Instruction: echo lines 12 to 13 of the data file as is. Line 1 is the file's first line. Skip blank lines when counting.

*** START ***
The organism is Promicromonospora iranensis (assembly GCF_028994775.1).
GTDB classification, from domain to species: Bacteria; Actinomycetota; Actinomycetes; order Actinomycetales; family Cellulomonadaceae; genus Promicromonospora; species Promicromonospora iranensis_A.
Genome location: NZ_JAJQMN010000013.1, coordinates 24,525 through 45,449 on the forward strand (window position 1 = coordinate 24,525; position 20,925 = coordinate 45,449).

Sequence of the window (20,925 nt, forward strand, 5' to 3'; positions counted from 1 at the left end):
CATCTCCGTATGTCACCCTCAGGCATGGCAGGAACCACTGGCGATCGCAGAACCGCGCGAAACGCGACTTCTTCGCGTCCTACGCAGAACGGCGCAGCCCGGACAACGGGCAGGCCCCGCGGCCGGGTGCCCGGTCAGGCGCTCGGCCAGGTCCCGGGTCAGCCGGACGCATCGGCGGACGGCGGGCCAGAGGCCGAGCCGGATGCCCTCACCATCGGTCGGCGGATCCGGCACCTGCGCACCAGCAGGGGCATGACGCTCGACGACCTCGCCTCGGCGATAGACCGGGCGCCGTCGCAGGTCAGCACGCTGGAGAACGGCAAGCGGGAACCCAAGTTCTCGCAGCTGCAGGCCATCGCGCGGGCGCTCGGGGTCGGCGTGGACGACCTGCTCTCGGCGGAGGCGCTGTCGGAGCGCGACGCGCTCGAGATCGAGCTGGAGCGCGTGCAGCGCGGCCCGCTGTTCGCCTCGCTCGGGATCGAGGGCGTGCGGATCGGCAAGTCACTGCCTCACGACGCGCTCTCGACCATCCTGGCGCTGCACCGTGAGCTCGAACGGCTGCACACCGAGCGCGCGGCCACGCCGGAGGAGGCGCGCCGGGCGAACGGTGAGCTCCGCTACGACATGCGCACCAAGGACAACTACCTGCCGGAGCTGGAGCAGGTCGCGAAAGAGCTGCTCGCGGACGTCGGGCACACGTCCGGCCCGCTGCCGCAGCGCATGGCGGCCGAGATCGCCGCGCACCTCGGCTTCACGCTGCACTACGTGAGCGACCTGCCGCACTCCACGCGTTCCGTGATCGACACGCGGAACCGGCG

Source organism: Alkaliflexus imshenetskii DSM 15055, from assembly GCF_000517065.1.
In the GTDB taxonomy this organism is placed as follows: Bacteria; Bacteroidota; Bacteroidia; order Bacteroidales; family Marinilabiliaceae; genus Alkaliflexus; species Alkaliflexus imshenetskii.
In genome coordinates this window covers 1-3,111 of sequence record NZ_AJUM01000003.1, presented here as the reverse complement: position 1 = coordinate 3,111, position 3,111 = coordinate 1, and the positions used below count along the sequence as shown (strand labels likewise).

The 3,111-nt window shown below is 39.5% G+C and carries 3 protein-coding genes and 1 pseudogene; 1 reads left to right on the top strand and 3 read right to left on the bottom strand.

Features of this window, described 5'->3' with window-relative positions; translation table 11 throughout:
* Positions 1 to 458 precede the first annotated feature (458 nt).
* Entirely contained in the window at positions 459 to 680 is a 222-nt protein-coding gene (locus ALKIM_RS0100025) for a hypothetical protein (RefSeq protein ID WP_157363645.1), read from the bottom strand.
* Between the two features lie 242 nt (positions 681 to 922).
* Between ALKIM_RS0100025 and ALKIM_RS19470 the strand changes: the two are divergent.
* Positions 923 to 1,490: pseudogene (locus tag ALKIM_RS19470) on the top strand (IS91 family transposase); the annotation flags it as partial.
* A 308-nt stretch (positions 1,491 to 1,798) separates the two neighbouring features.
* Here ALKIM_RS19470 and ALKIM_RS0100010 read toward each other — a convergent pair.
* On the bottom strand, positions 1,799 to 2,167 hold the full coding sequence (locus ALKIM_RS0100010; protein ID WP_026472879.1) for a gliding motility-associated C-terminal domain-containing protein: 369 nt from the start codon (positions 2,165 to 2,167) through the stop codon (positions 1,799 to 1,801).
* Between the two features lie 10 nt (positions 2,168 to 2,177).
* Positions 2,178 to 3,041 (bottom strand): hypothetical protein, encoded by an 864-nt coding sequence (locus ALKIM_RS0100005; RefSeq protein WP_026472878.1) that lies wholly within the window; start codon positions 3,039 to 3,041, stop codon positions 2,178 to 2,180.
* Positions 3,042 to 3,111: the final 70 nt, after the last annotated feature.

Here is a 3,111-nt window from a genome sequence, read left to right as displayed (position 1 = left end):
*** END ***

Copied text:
* Entirely contained in the window at positions 459 to 680 is a 222-nt protein-coding gene (locus ALKIM_RS0100025) for a hypothetical protein (RefSeq protein ID WP_157363645.1), read from the bottom strand.
* Between the two features lie 242 nt (positions 681 to 922).